A solar project with a planned capacity that nearly matches what the state of Ohio has installed to date has a buyer and is moving forward. While it has not been made public exactly who the buyer is, developer Innergex Renewable Energy holds firm that it has agreed to a power purchase agreement (PPA) on the 2,100 acre, 200 MWac Hillcrest solar photovoltaic project with “an investment grade rated U.S. corporation.”
If that name sound familiar to you but you can’t remember why, it may be for less-than-ideal reasons. In July, the state of Ohio passed HB 6, which provides a bailout for uneconomic coal and nuclear power plants while also taking some sizable hacks to the state’s already unambitious renewable energy mandate.
HB 6, you may remember, established a “clean-air” fund, which is set to raise $190 million annually. Of that $190 million, $170 million of it will go towards the financial salvation of the Davis-Besse and Perry nuclear power plants. The last $20 million is set to subsidize six proposed solar plants in Ohio including, wait for it, Hillcrest solar.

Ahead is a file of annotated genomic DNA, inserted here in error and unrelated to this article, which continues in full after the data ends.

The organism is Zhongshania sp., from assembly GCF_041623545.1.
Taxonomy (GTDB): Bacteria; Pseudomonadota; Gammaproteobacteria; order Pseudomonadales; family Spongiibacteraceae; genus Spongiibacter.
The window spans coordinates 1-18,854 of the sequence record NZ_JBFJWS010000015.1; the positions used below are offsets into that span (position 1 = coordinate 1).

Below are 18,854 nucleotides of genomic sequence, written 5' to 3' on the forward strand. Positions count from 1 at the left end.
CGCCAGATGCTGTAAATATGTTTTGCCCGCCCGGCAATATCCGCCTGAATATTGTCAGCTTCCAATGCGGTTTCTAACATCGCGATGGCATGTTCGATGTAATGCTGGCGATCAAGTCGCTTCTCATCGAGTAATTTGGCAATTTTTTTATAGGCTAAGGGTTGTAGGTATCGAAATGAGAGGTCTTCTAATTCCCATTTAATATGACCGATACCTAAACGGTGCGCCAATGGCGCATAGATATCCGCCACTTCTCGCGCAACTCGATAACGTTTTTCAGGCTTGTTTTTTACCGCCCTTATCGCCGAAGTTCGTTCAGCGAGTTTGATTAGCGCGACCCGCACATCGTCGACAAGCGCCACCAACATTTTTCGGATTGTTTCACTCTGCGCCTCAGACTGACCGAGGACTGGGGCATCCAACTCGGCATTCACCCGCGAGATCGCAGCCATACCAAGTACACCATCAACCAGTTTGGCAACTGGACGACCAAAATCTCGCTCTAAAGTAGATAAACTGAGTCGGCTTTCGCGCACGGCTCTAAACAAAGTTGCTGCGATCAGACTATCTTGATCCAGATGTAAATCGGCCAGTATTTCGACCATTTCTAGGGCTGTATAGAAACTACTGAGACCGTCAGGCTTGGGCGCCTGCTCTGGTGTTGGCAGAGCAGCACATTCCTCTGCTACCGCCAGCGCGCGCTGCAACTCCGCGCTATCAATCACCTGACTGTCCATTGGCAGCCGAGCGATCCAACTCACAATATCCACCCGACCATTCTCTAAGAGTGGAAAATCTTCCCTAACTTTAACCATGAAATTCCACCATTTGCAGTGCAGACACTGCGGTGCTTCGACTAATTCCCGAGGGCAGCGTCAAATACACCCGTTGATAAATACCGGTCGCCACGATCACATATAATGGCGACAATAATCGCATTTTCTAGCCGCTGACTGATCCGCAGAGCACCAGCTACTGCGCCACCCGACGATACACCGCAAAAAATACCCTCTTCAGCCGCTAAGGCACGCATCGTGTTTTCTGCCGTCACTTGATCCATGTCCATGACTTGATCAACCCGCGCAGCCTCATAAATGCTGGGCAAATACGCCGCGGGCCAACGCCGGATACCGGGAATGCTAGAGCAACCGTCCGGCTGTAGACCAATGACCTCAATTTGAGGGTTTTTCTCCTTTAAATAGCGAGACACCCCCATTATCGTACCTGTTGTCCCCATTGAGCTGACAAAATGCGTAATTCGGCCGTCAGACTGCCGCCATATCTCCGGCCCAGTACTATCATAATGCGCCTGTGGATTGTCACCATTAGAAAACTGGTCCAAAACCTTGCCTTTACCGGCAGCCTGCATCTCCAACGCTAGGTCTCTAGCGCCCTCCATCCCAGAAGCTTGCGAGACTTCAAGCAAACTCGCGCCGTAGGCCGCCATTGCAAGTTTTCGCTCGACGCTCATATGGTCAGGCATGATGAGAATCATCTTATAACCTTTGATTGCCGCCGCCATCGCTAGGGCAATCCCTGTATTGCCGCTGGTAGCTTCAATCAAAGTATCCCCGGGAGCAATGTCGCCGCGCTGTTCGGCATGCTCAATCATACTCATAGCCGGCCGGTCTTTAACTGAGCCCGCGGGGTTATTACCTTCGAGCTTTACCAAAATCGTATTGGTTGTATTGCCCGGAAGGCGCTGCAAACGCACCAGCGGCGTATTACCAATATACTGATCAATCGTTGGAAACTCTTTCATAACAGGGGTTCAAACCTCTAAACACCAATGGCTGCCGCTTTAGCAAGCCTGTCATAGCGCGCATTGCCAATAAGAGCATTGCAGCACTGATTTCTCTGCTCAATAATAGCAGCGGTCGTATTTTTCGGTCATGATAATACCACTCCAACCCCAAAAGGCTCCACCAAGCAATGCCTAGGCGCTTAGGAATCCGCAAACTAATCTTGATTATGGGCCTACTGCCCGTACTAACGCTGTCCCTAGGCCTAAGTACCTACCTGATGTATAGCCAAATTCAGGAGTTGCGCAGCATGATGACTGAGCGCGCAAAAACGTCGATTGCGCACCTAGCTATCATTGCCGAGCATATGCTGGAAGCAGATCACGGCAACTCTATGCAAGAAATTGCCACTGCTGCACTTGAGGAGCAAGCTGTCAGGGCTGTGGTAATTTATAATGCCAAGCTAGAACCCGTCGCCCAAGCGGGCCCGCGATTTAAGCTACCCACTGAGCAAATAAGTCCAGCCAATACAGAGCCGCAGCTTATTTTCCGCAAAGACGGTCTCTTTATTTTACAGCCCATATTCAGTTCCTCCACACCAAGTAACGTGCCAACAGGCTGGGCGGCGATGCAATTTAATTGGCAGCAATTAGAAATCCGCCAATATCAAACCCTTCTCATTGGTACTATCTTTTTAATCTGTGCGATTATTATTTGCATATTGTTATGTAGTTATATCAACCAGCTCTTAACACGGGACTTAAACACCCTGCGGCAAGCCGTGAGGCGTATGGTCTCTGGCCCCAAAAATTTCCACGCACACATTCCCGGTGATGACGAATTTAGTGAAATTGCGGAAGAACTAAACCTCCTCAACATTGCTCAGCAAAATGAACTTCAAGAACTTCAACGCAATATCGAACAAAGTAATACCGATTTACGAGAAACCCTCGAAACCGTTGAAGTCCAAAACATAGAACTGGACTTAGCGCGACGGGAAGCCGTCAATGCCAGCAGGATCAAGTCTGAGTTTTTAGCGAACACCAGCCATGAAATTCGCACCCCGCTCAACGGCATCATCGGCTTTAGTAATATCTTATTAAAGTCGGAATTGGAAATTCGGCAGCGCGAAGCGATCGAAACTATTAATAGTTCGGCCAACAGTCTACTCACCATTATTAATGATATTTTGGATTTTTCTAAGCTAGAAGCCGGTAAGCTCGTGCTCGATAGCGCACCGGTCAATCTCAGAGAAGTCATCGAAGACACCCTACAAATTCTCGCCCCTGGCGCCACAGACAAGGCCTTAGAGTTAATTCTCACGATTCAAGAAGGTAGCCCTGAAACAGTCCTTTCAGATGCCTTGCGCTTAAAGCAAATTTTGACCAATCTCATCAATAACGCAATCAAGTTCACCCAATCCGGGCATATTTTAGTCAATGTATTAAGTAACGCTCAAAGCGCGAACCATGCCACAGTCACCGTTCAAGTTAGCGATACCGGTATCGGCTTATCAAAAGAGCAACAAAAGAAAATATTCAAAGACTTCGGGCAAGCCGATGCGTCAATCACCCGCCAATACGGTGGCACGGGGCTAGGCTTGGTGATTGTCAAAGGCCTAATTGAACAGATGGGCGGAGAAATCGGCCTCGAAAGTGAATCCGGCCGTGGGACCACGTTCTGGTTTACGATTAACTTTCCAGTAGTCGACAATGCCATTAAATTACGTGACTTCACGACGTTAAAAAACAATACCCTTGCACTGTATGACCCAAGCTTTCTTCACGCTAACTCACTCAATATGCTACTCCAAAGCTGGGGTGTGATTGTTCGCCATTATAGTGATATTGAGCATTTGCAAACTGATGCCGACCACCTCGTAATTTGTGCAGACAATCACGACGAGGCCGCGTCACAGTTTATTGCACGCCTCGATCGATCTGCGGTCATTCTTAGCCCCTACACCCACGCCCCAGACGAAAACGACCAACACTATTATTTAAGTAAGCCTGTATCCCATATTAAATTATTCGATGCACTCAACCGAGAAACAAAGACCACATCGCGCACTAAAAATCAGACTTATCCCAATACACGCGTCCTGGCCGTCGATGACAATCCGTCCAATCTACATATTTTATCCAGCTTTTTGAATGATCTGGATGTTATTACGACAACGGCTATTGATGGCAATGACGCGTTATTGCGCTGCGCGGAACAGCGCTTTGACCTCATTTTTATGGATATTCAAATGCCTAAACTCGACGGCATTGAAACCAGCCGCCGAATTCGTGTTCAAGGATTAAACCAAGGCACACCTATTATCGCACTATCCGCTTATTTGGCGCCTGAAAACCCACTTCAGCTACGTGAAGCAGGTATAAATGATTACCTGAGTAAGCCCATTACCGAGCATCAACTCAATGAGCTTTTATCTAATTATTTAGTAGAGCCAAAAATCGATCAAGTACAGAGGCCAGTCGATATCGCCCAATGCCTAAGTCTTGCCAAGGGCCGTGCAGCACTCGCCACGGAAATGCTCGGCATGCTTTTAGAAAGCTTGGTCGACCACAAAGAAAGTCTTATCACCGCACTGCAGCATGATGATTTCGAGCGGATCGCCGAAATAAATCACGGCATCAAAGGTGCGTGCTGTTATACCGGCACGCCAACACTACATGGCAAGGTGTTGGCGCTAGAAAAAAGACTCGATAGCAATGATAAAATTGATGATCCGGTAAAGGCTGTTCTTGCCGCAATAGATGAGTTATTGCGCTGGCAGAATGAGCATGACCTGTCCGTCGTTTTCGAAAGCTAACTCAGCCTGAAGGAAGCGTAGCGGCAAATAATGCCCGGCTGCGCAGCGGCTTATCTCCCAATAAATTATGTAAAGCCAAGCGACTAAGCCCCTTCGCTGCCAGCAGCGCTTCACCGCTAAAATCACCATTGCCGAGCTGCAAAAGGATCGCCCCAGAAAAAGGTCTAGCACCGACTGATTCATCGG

So, if you thought the name was familiar, you probably knew Hillcrest as a lucky recipient in an otherwise backwards bill, as far as renewables are concerned.
Hillcrest is set to be constructed in Brown County, Ohio, just north of Mount Orab. The project will also help Ohio to establish its position as the most complete solar market in the midwest. This gaudy claim comes from the state’s two First Solar module factories and a total of 7,000 solar industry jobs in the state, according to SEIA. And, despite only having 231 MW solar installed t0 date, Wood Mackenzie ranks Ohio as the top state in the Midwest for solar development over the next five years, but why is that?
Oh, that could do it, 1,075 MWac of solar, more than five what is currently online in the state, all set to come on-line by 2021 could have something to do with that projection. For perspective, That would bring the state to roughly 1,300 MWac installed, vaulting it from 28th most installed capacity currently, to around the same level as Minnesota, which currently has the 13th most installed capacity. However, other states will also be growing in the coming years (duh), so it’s likely that 1,300 MW won’t be good for 13thin the country anymore, though it is still quite impressive.
But that’s enough about what the future could hold. What it does hold and what we know is that a project of relatively the same size as the state’s entire capacity thus far has a buyer. This is a major hurdle in the development process and to see it happen bodes well for Hillcrest’s future.